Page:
Career Center

Writing a Curriculum Vita

What is a Curriculum Vita? Typical Sections of your CV
Checklist for your CV CV Websites

What is a Curriculum Vita?

A curriculum vitae (also vita or CV) is a comprehensive biographical document emphasizing academic and professional qualifications and activities. In short, a vita is an academic version of a resume. Vitae loosely means "this is my life" so it should reflect well on your achievements and successes.

The vitae is typically used to apply for academic or research positions. It is also used for application to graduate or professional schools, grant or fellowship application, program accreditation, consulting sabbaticals, publications, and speaking engagements.

It is usually three pages or more, but may be as long as twenty pages over time.

A vitae is a multipurpose and perpetually unfinished document, a cumulative record of professional achievements from graduate student to professor emeritus (for academia).

Typical Sections of a Curriculum Vita

Personal Data
Name, telephone number/s, address/es, email. Do NOT include age, sex, marital status, race, religion, ethnicity, political affiliation, or sexual preferences.

Career Objective
Optional statement of your job target, career goal.

Educational Background
List academic degrees beginning with the degree in progress or most recently earned. Include institution, city, state, degree, and area of concentration, month and year of degree (or when it will be granted). Also include title (using format appropriate for your field) of your thesis, senior research project and academic awards.

Recent or Current Research or Research Interests
Describe research projects recently conducted or in progress. Include the type of research and a brief description of its purpose.

Relevant Work Experience
List positions (part-time, full-time, temporary and permanent) which relate to the type of work sought. Include internships, assistantships, and volunteer work. Include position, department or organization, city, state, dates of employment, and type of employment listed in reverse chronological order. Areas of responsibility should be described with action verbs.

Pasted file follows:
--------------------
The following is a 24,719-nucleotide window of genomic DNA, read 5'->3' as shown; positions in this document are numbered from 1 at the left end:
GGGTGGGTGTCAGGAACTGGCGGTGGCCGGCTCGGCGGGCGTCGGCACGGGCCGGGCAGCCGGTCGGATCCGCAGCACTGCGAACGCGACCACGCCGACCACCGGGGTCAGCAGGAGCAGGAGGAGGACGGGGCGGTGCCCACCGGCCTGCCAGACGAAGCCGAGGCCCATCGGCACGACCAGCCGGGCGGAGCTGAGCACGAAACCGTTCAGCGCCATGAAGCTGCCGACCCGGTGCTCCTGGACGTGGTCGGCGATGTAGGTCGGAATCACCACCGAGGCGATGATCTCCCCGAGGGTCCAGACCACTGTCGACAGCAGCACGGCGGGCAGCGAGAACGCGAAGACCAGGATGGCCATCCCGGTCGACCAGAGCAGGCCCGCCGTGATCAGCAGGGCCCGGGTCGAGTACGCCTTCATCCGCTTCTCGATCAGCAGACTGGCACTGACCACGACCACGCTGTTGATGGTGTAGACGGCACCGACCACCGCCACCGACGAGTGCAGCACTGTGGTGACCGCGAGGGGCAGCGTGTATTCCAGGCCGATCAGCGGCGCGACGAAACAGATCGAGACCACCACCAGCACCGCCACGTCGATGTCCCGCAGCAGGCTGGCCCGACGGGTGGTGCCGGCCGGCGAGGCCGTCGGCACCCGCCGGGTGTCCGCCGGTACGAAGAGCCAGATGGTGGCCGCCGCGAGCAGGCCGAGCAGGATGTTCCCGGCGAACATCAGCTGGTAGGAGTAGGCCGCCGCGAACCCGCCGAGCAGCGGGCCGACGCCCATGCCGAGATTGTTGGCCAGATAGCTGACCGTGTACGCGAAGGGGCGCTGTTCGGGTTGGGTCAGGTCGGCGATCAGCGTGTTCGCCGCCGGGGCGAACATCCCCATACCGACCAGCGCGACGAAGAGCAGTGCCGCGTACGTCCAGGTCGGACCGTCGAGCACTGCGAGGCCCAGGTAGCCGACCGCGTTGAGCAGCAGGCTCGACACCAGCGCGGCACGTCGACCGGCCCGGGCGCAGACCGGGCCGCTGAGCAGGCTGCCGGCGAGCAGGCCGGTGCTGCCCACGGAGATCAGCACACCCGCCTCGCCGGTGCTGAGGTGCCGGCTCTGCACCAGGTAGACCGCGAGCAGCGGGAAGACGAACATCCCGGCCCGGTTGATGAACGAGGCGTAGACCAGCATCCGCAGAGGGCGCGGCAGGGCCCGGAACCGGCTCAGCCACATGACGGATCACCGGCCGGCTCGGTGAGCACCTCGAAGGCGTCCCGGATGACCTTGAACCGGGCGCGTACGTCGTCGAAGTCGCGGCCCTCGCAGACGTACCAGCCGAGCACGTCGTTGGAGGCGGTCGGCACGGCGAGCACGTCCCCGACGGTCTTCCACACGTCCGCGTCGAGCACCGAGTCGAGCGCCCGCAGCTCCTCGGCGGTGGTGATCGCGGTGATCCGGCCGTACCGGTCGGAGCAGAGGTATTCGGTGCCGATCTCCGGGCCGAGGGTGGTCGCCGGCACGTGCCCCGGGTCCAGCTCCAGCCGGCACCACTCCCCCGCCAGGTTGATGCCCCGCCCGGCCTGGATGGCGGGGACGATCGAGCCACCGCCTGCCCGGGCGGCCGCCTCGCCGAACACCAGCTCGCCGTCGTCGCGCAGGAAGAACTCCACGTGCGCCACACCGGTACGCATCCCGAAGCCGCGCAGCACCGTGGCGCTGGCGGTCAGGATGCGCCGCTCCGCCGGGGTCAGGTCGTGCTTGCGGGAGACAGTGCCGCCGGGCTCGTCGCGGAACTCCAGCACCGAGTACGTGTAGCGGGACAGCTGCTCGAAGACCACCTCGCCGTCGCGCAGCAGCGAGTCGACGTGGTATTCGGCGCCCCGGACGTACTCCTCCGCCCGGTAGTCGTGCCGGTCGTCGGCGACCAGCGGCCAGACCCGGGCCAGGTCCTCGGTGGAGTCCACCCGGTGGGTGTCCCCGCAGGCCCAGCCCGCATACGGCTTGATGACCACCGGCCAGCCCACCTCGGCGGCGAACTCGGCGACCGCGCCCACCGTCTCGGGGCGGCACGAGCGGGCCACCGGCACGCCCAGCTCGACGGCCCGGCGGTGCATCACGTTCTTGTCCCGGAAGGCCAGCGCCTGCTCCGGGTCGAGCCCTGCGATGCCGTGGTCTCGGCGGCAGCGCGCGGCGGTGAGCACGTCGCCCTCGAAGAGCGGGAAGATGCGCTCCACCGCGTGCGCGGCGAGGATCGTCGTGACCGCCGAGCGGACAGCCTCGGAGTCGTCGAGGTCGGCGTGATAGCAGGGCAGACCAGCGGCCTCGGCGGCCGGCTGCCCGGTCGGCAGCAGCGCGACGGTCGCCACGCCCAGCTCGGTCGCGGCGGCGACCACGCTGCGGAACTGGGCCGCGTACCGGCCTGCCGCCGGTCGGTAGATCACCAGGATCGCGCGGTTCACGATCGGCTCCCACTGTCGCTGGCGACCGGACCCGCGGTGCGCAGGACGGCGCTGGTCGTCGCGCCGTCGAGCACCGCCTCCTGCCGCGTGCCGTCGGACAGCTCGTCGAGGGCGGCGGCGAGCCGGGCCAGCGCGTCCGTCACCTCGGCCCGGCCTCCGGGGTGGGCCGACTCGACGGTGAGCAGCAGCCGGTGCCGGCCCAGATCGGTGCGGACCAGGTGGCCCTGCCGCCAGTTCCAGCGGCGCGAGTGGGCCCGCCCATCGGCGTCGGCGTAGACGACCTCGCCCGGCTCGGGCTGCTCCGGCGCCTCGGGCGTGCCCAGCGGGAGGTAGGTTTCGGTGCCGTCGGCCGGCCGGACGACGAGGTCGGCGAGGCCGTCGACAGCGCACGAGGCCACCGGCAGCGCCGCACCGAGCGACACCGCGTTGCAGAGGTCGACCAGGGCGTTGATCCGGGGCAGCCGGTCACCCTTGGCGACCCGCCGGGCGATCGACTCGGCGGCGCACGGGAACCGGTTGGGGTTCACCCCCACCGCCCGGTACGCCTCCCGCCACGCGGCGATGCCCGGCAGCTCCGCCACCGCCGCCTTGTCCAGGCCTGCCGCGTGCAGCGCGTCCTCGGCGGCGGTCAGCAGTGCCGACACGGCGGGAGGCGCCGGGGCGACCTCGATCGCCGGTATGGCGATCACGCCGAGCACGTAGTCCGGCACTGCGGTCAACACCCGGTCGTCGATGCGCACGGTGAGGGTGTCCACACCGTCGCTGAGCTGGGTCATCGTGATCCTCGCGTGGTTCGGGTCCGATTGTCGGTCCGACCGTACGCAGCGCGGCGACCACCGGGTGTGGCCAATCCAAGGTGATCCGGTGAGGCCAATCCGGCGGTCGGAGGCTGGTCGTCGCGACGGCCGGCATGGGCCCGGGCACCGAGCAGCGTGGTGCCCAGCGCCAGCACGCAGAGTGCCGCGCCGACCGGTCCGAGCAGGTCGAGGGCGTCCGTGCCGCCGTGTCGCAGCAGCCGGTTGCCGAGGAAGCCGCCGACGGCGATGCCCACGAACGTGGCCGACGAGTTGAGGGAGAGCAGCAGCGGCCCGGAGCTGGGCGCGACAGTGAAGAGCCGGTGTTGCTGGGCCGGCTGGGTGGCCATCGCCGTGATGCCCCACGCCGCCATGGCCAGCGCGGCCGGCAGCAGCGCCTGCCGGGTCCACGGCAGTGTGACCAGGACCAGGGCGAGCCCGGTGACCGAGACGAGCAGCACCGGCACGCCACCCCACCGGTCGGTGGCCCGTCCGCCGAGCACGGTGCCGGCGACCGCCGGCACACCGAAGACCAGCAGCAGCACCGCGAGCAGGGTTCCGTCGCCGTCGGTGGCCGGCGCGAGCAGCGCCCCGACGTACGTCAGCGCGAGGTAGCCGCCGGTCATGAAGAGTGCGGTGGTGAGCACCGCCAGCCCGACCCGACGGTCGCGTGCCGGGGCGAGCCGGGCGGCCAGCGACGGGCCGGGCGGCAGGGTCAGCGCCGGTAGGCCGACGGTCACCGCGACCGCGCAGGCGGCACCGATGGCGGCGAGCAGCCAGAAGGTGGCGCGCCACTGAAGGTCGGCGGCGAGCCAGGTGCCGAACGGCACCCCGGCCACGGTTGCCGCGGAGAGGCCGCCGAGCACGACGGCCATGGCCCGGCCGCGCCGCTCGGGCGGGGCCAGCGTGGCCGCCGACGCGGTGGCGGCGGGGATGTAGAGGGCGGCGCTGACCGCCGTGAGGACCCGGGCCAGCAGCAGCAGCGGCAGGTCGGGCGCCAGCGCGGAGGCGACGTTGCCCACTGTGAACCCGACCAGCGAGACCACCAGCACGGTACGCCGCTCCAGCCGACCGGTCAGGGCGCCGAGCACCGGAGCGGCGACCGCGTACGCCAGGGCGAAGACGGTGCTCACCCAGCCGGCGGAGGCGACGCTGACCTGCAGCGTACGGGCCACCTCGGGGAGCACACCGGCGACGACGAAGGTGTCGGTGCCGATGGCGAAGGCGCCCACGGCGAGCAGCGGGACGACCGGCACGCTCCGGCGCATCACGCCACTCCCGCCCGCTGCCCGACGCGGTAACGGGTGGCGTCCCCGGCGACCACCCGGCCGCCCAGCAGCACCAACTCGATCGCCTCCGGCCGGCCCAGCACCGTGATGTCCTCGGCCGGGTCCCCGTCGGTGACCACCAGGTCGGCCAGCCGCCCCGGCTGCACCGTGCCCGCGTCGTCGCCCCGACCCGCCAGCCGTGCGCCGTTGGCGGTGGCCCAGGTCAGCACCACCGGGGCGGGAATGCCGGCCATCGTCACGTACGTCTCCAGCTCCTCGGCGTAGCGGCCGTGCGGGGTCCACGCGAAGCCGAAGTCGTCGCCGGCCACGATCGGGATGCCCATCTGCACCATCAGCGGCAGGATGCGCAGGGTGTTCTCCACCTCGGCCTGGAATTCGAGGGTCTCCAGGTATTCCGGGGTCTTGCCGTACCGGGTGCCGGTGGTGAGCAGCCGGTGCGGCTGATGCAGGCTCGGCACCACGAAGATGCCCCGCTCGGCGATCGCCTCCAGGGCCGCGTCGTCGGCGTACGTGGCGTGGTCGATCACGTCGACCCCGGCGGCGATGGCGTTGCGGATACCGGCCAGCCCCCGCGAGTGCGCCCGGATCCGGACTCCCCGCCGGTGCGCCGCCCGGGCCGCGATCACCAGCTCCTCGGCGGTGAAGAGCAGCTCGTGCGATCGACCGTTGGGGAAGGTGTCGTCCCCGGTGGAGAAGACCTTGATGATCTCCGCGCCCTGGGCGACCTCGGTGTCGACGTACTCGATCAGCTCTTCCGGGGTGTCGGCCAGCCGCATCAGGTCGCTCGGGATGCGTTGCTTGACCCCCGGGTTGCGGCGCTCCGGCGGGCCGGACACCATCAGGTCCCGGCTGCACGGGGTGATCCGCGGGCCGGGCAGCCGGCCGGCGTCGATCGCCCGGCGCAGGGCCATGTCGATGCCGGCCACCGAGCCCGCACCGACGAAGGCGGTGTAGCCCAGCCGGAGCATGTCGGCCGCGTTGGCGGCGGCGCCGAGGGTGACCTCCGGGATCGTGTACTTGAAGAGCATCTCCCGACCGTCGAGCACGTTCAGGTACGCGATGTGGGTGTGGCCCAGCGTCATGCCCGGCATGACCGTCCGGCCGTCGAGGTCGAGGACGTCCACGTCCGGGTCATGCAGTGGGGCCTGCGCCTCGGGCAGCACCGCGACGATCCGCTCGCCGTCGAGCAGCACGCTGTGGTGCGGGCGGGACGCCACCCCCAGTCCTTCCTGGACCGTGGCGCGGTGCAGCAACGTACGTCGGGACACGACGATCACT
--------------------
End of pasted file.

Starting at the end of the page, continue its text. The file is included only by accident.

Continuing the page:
Public and Creative Work
List publications authored or edited and creative work. Include bibliographic citations or research reports, articles, pamphlets, monographs, chapters in books that have been published, are "in press" or submitted, and descriptions of recitals, art exhibits and performances.

List presentations, workshops, and/or poster sessions given at professional conferences. Include titles of presentations or papers, brief descriptions, names of conferences or events, dates and locations. List most recent first.

Professional Affiliations and Honors
List membership in national, regional, state and local or campus professional organizations. Include significant appointments to positions or committees and honors. Student memberships in professional associations are very appropriate.

Other Work Experience
Group other work experiences, including internships and/or volunteer work, that do not relate directly to your career objective. Entries should be in reverse chronological order.

Community and Service Activities
List institutional committees on which you have served, offices held, student groups supervised, academic projects supervised, etc. Include civi or community service activities with organization name, your role, achievements and accomplishments.

Special Qualifications or Skills
If appropriate, create a section to highlight unique skills such as languages, computer or technology, lab techniques, research, etc. International travel can be highlighted if appropriate.

Professional References
List your references on a separate page to accompany your vitae. Include references' names, titles, work addresses, telephone numbers and email addresses. Ensure that you have their permission before listing any reference.

Checklist For Your Curriculum Vitae

  • Know your audience. Check with faculty in your office to make sure that you are targeting your vitae information to the academic or research audience that you are trying to influence.
  • Be absolutely honest in presenting yourself. Accuracy is critical!
  • Have two or more literate colleagues proofread, edit and generally review your document for clarity and errors.
  • Include a bit about your personality in your vitae through your language and personal style.
  • Put your last name and page number on each page. Do not staple the pages so it will be easier to copy.
  • Print on high-quality, white or cream, paper. Even in this virtual, electronic world, people equate quality presentation with quality content.
  • Be sparing in your use of fonts. A nice, simple font is best.
  • Update and polish your vitae every time something changes: a degree earned, article accepted for publication, presentation given, class taught, etc. Always stay on top of your document and keep it current.

Curriculum Vita Websites

UC Berkeley

Columbia University Teachers College - Writing a Vitae

Quintessential CV Samples